Mortgage Default Risks Still High, But Falling
Ross Professor Dennis Capozza's default risk index at lowest level in five years.
ANN ARBOR, Mich.---Although 20 percent of U.S. mortgages are currently underwater, Americans' risk for defaulting on their home loans is going down, says a professor at the University of Michigan's Ross School of Business.
Dennis Capozza, professor of finance and real estate and the Dykema Professor of Business Administration, says that while the risk is still high, it's at its lowest point since 2005.
"Although house prices will continue to decline, the rate of decline has decelerated. The hardest-hit areas have begun to return to sustainable levels," said Capozza, founding principal of University Financial Associates (UFA), a risk-management firm that forecasts mortgage and consumer loan performance. "Slower house price depreciation will mitigate risk levels for mortgage lenders."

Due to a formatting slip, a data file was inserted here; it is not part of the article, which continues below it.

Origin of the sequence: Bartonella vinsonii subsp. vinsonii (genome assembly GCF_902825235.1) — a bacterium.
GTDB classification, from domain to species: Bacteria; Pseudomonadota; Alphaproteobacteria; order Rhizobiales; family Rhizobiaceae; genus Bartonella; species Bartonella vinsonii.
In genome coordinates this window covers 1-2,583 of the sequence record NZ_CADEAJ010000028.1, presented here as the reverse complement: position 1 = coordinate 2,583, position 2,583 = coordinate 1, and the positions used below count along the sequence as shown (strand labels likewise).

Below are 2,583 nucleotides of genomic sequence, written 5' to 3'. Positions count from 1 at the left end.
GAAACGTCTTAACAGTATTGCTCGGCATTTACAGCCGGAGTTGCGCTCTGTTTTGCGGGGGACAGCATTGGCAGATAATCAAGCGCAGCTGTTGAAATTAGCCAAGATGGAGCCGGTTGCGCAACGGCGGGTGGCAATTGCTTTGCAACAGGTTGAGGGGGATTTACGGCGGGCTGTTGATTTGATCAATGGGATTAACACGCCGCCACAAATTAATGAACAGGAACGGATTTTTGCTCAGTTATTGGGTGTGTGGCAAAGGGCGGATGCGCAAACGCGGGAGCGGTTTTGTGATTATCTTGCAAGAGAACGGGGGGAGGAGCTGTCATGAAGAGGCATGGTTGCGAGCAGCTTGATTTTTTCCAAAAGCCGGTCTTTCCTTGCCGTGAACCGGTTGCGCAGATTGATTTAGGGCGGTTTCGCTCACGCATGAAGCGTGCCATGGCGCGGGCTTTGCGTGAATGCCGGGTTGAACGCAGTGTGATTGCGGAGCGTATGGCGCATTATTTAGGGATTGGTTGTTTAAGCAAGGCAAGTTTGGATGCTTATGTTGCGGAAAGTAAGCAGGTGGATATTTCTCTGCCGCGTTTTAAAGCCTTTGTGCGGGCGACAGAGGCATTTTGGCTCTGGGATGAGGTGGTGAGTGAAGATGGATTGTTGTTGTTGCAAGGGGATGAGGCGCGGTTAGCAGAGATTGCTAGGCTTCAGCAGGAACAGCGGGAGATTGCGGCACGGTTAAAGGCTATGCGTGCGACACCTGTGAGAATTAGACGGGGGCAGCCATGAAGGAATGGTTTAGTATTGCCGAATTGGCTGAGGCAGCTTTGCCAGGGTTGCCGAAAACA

The UFA Default Risk Index, which measures the risk of default on newly originated prime and nonprime mortgages by tracking local and national economic conditions, has fallen to 158 for the first quarter 2010. This is down from last quarter's 164.
The index represents a comparison with the average of the 1990s (100). Thus, the worst-case risk of default on home loans is 1.58 times (or 58 percent) higher than the average of the 1990s. The peak level of 330 was set in 2007.
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